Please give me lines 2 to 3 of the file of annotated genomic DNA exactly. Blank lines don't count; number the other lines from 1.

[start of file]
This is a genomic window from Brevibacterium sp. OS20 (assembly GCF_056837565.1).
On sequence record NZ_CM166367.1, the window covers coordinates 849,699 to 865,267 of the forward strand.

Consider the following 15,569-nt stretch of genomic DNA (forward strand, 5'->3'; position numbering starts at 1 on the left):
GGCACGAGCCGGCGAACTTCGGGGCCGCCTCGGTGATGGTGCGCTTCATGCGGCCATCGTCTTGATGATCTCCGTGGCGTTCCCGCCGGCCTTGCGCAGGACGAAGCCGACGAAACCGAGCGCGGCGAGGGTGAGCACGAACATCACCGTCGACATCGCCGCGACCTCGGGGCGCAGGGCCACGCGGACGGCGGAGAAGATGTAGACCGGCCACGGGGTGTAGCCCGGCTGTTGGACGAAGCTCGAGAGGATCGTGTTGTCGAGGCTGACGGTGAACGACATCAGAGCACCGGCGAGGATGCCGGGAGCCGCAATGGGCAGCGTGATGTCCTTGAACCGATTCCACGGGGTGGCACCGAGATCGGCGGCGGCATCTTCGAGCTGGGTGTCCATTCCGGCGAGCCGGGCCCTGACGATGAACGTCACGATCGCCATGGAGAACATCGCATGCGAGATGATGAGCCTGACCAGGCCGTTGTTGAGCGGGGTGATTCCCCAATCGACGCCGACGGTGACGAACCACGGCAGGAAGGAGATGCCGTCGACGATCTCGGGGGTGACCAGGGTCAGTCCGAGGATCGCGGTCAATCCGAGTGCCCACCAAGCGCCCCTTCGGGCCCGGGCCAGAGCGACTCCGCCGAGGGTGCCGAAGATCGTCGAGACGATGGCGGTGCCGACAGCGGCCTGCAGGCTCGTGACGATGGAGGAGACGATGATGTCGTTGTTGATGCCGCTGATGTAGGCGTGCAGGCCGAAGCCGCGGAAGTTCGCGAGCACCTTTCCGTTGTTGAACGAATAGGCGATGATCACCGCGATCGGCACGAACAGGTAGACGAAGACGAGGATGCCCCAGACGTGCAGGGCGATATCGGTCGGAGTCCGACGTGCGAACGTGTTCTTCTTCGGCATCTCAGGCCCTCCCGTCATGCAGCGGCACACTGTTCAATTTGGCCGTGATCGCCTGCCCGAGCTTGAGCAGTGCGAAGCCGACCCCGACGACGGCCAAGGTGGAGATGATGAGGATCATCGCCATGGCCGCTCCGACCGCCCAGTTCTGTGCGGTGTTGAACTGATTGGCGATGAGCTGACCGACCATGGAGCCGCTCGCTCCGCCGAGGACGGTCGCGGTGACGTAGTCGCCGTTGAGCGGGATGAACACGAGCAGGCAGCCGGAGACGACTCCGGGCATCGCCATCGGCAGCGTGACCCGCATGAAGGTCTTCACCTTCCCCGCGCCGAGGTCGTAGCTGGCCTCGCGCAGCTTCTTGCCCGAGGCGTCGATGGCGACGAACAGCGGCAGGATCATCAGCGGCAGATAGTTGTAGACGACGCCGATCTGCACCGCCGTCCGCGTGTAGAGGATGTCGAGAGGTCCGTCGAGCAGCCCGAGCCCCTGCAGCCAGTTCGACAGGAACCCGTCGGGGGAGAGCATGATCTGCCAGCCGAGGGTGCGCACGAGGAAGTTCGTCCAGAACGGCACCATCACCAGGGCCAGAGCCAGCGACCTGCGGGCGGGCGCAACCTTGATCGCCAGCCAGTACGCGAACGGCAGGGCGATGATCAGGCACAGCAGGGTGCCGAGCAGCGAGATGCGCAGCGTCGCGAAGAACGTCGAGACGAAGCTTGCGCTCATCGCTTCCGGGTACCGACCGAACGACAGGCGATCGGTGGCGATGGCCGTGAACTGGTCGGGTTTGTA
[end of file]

On sequence record NZ_CM166367.1, the window covers coordinates 849,699 to 865,267 of the forward strand.

Consider the following 15,569-nt stretch of genomic DNA (forward strand, 5'->3'; position numbering starts at 1 on the left):